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**Are you a recruiter or hiring manager looking for candidate pre-employment assessment tests and tools including aptitude tests?**

**We invite you to visit our ****Assess Candidates**** website.**

In this text, we will go into depth on Numerical Reasoning tests, what they measure and the best preparation techniques to help you practice for your upcoming assessment tests.

Our website provides scientifically validated numerical reasoning practice tests that can be used to practice and prepare for the assessment found in many of the recruitment and assessment processes around the globe including the UK and US.

Not sure if you should practice to prepare for your Numerical Reasoning tests? **According to research, 60-80% of candidates are rejected based on their aptitude tests results. It is proven that practice increases your chances of getting hired.**

A recent study found that candidates who do not practise assessments, tend to fail at the first hurdle of psychometric assessments (54%-84%). This study looked at the Top 100 global employers.Bradley et al. (2019)

Here’s a simple breakdown of what’s to come in this complete guide.

## Contents

- What is a Numerical Reasoning Test?
- Why do Employers Use Numerical Reasoning Tests?
- What do Numerical Reasoning Tests Measure?
- 5 Key Tips to Prepare for Your Numerical Reasoning Test
- Free Numerical Reasoning Test Question and Answer
- How to Pass Numerical Reasoning Tests
- Numerical Reasoning Practice with Worked Solutions
- Numerical Ability Test FAQs

Without further ado, let’s dive in!

### What is a Numerical Reasoning Test?

**Numerical Reasoning Tests** are used by employers to assess your reasoning ability when it comes to applying for a job. Employers are keen to identify how capable you are at reasoning with numerical data presented in charts, graphs and tables to determine the correct answer to a question under time pressure.

Did you know? Numerical reasoning questions require no more than an understanding of basic mathematics at GCSE or equivalent level including: ratios, percentages and basic arithmetic.

Discover more about numerical reasoning tests with this quick video below:

Our tests are designed by previous SHL and Kenexa consultants and test developers. GF tests therefore give you a realistic experience of the real thing. Take a FREE numerical test and get an expert personalised report with answers and fully worked solutions to help with your learning.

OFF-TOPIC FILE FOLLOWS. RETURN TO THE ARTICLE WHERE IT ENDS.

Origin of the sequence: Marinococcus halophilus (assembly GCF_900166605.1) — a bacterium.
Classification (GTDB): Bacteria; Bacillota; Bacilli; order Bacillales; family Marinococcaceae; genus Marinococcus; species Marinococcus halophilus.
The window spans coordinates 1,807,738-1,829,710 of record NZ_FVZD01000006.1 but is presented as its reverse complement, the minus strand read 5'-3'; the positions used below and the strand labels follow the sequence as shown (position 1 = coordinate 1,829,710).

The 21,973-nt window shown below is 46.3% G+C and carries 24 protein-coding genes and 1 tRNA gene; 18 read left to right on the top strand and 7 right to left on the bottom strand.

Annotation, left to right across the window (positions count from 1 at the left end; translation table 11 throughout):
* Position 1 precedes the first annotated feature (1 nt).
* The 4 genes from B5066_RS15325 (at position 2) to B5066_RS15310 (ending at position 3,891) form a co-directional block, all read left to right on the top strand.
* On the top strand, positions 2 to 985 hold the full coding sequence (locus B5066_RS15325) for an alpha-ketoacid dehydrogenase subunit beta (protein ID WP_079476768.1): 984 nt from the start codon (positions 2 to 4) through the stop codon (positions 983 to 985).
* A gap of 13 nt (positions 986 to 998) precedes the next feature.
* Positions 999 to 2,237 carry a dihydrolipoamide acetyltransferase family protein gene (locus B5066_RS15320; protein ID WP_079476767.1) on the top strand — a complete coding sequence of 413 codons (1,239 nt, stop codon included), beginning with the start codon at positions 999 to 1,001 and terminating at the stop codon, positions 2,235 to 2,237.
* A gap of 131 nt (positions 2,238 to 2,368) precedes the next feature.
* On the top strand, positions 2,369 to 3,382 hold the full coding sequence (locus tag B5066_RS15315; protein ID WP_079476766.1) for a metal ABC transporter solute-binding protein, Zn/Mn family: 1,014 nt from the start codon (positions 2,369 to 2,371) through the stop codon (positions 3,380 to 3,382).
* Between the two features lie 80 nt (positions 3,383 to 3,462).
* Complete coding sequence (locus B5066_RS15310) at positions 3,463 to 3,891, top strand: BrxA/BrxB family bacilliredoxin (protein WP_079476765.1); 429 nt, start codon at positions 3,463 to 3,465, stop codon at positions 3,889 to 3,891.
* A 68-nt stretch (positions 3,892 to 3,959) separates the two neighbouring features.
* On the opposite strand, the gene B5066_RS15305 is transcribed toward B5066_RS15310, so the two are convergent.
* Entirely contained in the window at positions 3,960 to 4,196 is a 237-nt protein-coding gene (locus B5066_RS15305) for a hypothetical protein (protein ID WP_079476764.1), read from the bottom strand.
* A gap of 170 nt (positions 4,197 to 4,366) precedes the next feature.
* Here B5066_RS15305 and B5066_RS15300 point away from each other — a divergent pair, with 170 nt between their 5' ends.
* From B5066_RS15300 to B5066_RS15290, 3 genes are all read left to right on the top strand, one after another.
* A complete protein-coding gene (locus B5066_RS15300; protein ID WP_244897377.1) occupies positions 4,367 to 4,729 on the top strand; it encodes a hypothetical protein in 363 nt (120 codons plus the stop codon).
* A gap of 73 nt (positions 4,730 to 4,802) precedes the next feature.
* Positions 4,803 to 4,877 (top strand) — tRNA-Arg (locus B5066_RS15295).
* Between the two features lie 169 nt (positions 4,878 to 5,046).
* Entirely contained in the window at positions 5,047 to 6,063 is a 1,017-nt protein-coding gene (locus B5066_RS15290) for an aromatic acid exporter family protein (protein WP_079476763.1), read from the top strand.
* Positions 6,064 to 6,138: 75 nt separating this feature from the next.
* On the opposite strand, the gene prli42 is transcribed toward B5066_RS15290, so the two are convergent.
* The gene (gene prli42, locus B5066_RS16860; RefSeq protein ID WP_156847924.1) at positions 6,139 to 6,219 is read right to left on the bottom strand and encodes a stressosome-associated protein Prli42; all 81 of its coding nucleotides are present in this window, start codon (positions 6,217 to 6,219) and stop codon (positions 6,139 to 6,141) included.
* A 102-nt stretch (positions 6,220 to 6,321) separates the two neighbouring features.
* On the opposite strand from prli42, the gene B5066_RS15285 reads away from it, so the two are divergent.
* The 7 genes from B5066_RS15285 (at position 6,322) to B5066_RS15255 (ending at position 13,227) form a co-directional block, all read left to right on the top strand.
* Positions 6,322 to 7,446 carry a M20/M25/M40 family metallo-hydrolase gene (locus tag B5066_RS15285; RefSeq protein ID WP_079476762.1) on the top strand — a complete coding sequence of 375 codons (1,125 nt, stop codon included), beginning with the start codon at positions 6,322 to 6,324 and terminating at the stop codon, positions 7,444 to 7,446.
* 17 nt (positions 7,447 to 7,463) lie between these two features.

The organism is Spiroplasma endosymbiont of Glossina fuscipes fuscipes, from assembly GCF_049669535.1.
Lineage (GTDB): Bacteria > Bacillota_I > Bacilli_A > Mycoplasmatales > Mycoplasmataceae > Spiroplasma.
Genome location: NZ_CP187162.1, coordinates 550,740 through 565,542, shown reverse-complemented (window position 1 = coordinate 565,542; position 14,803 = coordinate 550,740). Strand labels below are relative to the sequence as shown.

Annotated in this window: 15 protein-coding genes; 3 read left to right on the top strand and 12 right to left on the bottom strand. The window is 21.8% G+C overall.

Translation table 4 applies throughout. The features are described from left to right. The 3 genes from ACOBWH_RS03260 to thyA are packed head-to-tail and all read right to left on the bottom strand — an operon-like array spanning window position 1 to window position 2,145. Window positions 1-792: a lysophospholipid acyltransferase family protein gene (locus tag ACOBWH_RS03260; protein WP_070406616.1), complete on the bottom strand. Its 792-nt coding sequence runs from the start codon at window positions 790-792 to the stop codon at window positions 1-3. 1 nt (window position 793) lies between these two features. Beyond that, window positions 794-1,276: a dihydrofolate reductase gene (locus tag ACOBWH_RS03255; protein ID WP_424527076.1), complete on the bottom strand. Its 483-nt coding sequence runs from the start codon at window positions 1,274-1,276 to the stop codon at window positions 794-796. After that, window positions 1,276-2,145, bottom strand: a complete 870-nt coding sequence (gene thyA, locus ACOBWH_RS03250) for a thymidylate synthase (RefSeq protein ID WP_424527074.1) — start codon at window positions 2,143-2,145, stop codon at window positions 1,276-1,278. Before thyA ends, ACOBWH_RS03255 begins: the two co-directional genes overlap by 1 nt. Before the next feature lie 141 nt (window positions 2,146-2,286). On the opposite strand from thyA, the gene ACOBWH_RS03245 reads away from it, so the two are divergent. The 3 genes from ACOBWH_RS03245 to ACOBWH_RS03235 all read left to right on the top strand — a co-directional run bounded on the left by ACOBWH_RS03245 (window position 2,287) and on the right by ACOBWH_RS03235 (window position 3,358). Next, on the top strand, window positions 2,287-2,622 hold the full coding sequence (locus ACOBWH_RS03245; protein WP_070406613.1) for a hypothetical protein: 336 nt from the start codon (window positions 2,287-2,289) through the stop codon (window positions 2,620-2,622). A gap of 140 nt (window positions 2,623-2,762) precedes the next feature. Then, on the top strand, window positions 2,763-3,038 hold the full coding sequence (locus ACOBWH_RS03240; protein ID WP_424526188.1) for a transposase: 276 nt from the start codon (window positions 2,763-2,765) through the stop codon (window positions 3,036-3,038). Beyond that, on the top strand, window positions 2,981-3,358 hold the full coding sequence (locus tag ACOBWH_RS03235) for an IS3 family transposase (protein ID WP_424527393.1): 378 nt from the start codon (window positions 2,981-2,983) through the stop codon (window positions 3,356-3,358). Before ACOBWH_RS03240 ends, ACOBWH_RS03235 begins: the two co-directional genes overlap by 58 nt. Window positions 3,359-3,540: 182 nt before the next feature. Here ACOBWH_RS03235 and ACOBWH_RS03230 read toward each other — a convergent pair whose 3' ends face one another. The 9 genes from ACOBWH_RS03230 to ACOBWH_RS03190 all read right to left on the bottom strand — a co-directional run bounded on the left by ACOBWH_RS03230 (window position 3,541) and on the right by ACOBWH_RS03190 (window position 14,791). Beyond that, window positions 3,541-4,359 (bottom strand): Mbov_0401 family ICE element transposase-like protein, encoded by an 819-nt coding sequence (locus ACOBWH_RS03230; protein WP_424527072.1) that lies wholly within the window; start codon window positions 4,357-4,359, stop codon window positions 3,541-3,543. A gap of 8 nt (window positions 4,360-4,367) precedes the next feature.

#### Numerical Reasoning Tests – Key Facts

- The purpose of
**numerical reasoning tests**is to sift out candidates usually with scores below the 31st percentile during the early stages of the recruitment process

**Numerical ability tests**also provide additional information about the potential of a candidate for a role before moving onto the next stages such as an interview or an assessment centre

- Most employers use
**numerical reasoning tests**(NRTs) alongside other tests such as verbal or logical reasoning

- As
**numerical tests**require some knowledge on basic arithmetic, percentages and ratios. calculators are typically allowed

- There is typically no negative marking in
**numerical reasoning tests**unless stated in instructions. Taking a guess on the questions you’re unsure of could work in your favour.

Did you know? Most numerical reasoning tests will be multiple choice-based questions. However, depending on the provider they may vary in time limit, the number of questions and the type of information you need to interpret.

Don’t miss this short video below where we cover more about the types of numerical reasoning tests used and their providers:

### Why do Employers Use Numerical Reasoning Tests?

Many professional jobs require making decisions in the workplace that are driven by numbers and data. This can include departments and areas such as Finance, Marketing, Sales, HR and more.

For example, for many roles you may be required to:

- Measure how successful a particular product/service is
- Calculate how much revenue is being generated
- Determine whether a particular location is performing better than others

Therefore, you will need to reason with numerical data regularly in your job.

#### Top 3 Reasons Why Employers Use Numerical Reasoning Tests

**To measure ability in numerical reasoning**- This involves interpreting numerical data presented in graphs and tables. Can the candidates use and interpret the information provided to arrive at the correct answer quickly and accurately?